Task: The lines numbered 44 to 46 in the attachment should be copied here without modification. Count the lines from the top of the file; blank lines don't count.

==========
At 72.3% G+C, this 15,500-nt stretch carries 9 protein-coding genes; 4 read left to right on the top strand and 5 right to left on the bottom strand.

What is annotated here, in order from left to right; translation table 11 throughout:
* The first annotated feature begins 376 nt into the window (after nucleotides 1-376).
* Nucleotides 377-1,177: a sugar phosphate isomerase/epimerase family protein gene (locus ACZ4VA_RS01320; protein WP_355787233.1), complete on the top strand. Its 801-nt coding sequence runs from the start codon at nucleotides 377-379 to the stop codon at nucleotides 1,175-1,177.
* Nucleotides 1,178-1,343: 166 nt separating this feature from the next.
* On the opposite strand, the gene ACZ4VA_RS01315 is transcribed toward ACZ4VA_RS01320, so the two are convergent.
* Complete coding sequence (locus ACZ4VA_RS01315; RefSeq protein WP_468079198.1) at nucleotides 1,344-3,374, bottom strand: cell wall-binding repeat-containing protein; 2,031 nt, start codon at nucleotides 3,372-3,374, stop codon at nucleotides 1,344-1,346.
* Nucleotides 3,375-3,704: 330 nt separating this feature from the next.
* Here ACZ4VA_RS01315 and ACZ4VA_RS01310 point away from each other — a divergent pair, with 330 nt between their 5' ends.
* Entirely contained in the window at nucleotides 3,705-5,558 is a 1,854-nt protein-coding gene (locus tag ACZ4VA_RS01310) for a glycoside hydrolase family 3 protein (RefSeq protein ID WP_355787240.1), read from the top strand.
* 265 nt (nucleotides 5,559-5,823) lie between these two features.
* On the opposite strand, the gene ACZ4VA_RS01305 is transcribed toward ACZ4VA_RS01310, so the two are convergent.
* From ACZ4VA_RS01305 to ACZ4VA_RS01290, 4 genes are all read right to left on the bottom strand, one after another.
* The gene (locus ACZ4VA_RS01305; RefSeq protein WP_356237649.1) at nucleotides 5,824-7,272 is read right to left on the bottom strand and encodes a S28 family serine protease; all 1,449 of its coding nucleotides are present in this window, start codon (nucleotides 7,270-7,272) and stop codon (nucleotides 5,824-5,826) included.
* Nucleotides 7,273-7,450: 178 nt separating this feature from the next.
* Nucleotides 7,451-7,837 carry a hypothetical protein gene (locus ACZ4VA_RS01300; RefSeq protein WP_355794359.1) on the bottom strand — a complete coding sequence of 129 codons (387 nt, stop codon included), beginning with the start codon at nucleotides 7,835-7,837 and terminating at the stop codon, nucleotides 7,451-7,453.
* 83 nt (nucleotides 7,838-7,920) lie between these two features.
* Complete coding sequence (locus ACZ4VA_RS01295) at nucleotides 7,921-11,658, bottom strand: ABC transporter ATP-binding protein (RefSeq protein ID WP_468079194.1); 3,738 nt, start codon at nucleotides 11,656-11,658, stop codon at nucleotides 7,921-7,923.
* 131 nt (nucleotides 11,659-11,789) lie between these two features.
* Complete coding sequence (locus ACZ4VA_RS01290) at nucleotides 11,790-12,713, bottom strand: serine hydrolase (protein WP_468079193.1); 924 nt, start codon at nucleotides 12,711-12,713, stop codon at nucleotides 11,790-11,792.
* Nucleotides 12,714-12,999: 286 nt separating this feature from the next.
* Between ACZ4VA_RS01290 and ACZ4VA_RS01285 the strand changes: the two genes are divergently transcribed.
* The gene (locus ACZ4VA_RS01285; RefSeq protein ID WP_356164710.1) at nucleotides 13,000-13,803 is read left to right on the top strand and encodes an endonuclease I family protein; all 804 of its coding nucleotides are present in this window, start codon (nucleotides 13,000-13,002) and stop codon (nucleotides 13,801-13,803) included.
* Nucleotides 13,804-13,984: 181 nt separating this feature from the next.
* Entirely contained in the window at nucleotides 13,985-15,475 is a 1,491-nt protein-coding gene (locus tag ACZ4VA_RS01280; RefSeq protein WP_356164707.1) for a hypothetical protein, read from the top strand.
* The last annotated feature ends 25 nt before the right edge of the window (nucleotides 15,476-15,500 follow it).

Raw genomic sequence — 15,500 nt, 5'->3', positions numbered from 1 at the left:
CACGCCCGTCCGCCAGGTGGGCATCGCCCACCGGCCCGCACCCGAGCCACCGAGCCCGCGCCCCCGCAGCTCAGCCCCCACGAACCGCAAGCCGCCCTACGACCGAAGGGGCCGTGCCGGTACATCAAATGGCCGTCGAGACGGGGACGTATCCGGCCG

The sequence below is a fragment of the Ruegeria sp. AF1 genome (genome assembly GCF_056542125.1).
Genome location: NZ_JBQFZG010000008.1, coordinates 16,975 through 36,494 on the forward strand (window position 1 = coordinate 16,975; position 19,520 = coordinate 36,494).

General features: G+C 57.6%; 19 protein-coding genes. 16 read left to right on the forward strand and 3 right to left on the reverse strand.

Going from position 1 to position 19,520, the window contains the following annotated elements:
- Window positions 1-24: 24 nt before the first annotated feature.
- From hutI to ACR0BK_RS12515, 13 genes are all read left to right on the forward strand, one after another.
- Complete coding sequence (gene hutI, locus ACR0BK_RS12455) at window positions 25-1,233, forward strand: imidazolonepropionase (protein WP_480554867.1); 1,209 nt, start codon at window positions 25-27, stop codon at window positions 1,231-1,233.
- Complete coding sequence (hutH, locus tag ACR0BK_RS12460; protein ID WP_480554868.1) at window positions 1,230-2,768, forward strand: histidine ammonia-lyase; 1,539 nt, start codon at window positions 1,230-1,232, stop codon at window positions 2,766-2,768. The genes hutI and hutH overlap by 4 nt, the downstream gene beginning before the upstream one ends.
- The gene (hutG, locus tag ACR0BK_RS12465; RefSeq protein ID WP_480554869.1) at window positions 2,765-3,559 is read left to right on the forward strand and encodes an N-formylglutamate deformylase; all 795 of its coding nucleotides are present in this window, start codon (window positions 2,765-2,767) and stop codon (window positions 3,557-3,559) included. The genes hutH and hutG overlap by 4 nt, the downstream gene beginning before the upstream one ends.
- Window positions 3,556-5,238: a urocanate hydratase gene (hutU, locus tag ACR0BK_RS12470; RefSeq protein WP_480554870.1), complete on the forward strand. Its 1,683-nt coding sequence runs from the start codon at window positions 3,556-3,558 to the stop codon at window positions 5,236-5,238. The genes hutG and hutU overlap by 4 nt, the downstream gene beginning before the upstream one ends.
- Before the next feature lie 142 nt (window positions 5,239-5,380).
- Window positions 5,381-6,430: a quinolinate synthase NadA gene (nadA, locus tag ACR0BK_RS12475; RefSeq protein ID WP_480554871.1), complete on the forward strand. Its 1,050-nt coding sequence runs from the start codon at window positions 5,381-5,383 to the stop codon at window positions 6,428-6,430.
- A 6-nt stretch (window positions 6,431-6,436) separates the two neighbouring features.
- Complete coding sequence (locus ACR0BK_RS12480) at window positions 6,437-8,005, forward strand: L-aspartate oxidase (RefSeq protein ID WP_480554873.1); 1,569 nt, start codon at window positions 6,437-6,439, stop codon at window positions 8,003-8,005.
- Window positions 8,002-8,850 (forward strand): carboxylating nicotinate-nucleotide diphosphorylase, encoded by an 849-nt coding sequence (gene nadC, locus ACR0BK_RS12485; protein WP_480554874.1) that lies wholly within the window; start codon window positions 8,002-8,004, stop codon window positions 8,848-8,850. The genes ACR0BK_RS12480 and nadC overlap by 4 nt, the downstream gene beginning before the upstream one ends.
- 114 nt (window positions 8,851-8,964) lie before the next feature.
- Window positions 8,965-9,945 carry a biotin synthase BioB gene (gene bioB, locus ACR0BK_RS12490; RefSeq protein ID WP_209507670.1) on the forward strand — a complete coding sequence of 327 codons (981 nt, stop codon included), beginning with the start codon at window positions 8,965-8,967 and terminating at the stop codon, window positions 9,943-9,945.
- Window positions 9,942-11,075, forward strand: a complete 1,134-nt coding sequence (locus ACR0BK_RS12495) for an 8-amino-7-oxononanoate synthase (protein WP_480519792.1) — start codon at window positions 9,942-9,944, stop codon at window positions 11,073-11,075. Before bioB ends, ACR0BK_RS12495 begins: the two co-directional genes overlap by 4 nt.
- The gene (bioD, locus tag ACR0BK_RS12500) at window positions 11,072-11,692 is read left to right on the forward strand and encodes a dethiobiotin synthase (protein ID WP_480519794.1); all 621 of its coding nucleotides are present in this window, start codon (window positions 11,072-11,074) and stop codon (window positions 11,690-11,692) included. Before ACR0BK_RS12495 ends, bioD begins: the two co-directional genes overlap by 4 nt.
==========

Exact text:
- 114 nt (window positions 8,851-8,964) lie before the next feature.
- Window positions 8,965-9,945 carry a biotin synthase BioB gene (gene bioB, locus ACR0BK_RS12490; RefSeq protein ID WP_209507670.1) on the forward strand — a complete coding sequence of 327 codons (981 nt, stop codon included), beginning with the start codon at window positions 8,965-8,967 and terminating at the stop codon, window positions 9,943-9,945.
- Window positions 9,942-11,075, forward strand: a complete 1,134-nt coding sequence (locus ACR0BK_RS12495) for an 8-amino-7-oxononanoate synthase (protein WP_480519792.1) — start codon at window positions 9,942-9,944, stop codon at window positions 11,073-11,075. Before bioB ends, ACR0BK_RS12495 begins: the two co-directional genes overlap by 4 nt.